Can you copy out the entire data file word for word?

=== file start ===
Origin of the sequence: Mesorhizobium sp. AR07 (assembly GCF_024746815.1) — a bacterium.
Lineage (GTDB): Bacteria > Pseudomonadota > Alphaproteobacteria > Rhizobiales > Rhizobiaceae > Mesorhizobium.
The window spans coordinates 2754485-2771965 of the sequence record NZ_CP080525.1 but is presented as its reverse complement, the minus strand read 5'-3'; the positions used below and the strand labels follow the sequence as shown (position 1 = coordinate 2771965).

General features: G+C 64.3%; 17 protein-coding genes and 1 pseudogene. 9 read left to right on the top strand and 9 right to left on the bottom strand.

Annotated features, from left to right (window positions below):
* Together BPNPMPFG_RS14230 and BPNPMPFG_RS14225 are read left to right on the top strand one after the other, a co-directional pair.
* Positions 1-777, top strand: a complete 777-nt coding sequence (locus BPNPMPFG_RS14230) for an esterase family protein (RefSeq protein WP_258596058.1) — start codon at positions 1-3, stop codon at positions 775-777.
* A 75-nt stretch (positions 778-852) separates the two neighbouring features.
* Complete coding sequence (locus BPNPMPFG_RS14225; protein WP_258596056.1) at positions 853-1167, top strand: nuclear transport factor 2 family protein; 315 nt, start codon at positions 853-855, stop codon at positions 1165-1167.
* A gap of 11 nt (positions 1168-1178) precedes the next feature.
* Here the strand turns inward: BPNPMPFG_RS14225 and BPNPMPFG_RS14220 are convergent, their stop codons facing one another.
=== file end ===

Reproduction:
Origin of the sequence: Mesorhizobium sp. AR07 (assembly GCF_024746815.1) — a bacterium.
Lineage (GTDB): Bacteria > Pseudomonadota > Alphaproteobacteria > Rhizobiales > Rhizobiaceae > Mesorhizobium.
The window spans coordinates 2754485-2771965 of the sequence record NZ_CP080525.1 but is presented as its reverse complement, the minus strand read 5'-3'; the positions used below and the strand labels follow the sequence as shown (position 1 = coordinate 2771965).

General features: G+C 64.3%; 17 protein-coding genes and 1 pseudogene. 9 read left to right on the top strand and 9 right to left on the bottom strand.

Annotated features, from left to right (window positions below):
* Together BPNPMPFG_RS14230 and BPNPMPFG_RS14225 are read left to right on the top strand one after the other, a co-directional pair.
* Positions 1-777, top strand: a complete 777-nt coding sequence (locus BPNPMPFG_RS14230) for an esterase family protein (RefSeq protein WP_258596058.1) — start codon at positions 1-3, stop codon at positions 775-777.
* A 75-nt stretch (positions 778-852) separates the two neighbouring features.
* Complete coding sequence (locus BPNPMPFG_RS14225; protein WP_258596056.1) at positions 853-1167, top strand: nuclear transport factor 2 family protein; 315 nt, start codon at positions 853-855, stop codon at positions 1165-1167.
* A gap of 11 nt (positions 1168-1178) precedes the next feature.
* Here the strand turns inward: BPNPMPFG_RS14225 and BPNPMPFG_RS14220 are convergent, their stop codons facing one another.